A number of indie film commentators have been pointing it out, and after this past weekend, anyone who isn't pointing it out deserves to be chastised: there is a real dearth of adult programming happening in independent cinema, and because of that, intelligent films geared for the 40-and-up demo are having a quite comparatively easy time of it at the box office these days.

The news I'm referring to, of course, is that Nicole Holofcener's well-reviewed new film, Enough Said, debuted to a massive $60K per-screen average on four screens this past weekend. That's without a colossal amount of buzz or a hyped-up big festival sale or giant movie stars, though James Gandolfini certainly generated some interest, as this is - sadly - his last screen role.

We are seeing an increasing demand in the movie-consumer market for intelligent films geared specifically toward middle-aged and older adults.

Certainly Gandolfini's presence and the fantastic reviews the film has gotten (along with Holofcener's consistent, stellar track record as a talented filmmaker) helped make the film's release a successful one. But $60K per screen on four screens is a massive number - one of the best limited debuts of the year - so there's got to be more to it than that. Is there? There is.

We are seeing an increasing demand in the movie-consumer market for intelligent films geared specifically toward middle-aged and older adults. This is for two reasons. One is the fact that Hollywood studios are increasingly skewing younger with their offerings, and comic book tentpoles don't exactly provide for the kind of thoughtful stimulation your parents or grandparents particularly care for.

The second is that the filmgoing audience is itself aging. Hollywood may figure out how to attract increasing numbers of young people soon enough - whether that's by changing the content of the films they make or (more likely) changing the content of the filmgoing experience itself (making it more interactive, incorporating transmedia elements and/or second screen technology), we have yet to know - but in the interim, what we're seeing is young people's media attention being divided between an enormous number of outlets, meaning less space for filmgoing.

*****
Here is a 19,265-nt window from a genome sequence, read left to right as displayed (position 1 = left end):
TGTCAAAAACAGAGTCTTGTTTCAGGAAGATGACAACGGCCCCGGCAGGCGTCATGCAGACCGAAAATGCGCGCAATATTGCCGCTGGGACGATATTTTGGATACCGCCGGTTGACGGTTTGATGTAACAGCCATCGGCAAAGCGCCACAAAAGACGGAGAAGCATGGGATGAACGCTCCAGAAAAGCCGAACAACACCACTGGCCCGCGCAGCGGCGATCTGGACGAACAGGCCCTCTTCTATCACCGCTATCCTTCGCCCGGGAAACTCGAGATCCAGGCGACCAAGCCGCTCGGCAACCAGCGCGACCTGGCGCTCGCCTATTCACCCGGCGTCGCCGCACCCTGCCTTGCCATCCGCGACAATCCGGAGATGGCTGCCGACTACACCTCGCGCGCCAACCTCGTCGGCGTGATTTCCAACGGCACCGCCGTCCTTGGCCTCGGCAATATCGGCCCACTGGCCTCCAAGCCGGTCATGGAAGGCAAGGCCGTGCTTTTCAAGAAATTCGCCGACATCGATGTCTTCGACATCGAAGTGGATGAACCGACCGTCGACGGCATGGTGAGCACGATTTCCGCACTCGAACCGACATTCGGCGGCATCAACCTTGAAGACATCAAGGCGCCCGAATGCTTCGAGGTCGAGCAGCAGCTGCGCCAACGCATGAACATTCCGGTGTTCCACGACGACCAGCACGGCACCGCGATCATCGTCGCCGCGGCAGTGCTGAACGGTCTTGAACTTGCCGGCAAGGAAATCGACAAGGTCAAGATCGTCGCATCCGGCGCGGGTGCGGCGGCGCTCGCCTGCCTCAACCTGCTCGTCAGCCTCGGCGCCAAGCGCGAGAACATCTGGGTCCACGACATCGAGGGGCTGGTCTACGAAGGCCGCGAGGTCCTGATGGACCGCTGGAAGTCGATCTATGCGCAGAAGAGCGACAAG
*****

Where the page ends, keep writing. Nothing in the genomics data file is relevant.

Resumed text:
Older audiences aren't distracted to the same degree, and folks in their 40s and older are old enough to have grown up in a time when going to a movie on a Friday night (and discussing it with your date or friends afterward) was an integral cultural experience, one they're clearly unwilling to give up in favor of sitting around at home watching YouTube videos.

So with the cinephile contingent aging and the offerings for that audience decreasing, it makes sense that intelligent adult dramas (like Enough Said, like Blue Jasmine - the year's biggest specialty hit - like The Exotic Marigold Hotel, like Midnight In Paris, etc.) are doing relatively well when they find good distributors.

What are the implications? One is obvious - independent filmmakers deserve to know that the seemingly "unhip" idea of making an intelligent, mature character study for older audiences may not be the career-suicide move it was perhaps considered to be only a few years ago, when seemingly every indie film was some kind of genre-hybrid offering.

Additionally, perhaps it's time for filmmakers and film industry professionals to start considering a reshaped film landscape, a future in which (if Hollywood and/or the indie world does not succeed in capturing a major, younger audience) going to the movies becomes a standby for a cultured, older audience, not dissimilar from the experience of going to the theater or a classical music concert today.

This may lead to a world in which cinema no longer has the stranglehold over popular culture that it once had (a stranglehold it is already in the process of relinquishing), nor would it rake in the kind of money it currently does, but it might become a landscape in which a greater number of thoughtful, insightful films - like Enough Said - are given the chance to reach, and move, audiences. And isn't that the goal filmmakers are always striving toward?